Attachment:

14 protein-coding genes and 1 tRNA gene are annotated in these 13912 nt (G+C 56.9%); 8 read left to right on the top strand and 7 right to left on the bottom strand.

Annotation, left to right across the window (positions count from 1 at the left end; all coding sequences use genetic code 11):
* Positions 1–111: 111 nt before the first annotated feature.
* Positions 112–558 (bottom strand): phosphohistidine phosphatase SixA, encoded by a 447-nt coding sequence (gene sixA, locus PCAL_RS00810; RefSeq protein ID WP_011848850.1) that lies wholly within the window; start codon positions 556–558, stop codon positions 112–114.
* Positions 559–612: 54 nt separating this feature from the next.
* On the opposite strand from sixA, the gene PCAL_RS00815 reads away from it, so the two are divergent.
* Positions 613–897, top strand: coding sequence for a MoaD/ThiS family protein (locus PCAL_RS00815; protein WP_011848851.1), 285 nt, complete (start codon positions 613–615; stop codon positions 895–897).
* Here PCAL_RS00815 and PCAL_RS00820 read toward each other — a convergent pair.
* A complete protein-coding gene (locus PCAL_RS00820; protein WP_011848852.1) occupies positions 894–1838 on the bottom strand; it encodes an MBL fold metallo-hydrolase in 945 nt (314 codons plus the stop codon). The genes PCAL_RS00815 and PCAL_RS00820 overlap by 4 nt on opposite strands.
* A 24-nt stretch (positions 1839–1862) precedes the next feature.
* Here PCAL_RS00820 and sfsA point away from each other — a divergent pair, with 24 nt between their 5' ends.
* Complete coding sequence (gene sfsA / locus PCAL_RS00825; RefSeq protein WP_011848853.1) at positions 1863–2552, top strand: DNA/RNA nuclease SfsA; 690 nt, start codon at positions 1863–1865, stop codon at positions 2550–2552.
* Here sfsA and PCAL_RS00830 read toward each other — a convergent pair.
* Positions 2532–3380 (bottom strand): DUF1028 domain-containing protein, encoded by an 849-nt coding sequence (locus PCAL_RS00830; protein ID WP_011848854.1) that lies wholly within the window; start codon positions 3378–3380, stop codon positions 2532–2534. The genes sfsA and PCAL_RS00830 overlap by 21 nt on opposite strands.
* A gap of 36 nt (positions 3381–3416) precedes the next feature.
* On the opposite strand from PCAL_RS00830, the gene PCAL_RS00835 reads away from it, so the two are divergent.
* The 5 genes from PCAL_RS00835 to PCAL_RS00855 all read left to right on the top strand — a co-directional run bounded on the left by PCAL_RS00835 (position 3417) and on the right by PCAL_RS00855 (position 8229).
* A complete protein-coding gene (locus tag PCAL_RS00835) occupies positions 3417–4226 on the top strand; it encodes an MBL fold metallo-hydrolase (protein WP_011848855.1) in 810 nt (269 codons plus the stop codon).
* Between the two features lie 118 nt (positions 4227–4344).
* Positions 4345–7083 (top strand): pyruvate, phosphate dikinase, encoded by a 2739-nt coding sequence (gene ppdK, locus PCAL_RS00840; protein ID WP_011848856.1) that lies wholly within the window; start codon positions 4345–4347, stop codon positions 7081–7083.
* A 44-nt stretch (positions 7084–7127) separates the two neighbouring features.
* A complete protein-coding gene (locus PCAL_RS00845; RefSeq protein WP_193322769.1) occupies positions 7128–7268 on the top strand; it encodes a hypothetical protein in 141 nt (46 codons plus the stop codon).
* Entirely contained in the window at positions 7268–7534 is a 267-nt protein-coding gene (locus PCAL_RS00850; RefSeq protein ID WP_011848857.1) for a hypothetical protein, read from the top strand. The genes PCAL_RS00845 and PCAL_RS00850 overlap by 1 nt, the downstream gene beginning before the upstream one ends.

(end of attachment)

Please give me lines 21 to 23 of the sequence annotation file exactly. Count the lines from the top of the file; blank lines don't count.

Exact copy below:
* A 44-nt stretch (positions 7084–7127) separates the two neighbouring features.
* A complete protein-coding gene (locus PCAL_RS00845; RefSeq protein WP_193322769.1) occupies positions 7128–7268 on the top strand; it encodes a hypothetical protein in 141 nt (46 codons plus the stop codon).
* Entirely contained in the window at positions 7268–7534 is a 267-nt protein-coding gene (locus PCAL_RS00850; RefSeq protein ID WP_011848857.1) for a hypothetical protein, read from the top strand. The genes PCAL_RS00845 and PCAL_RS00850 overlap by 1 nt, the downstream gene beginning before the upstream one ends.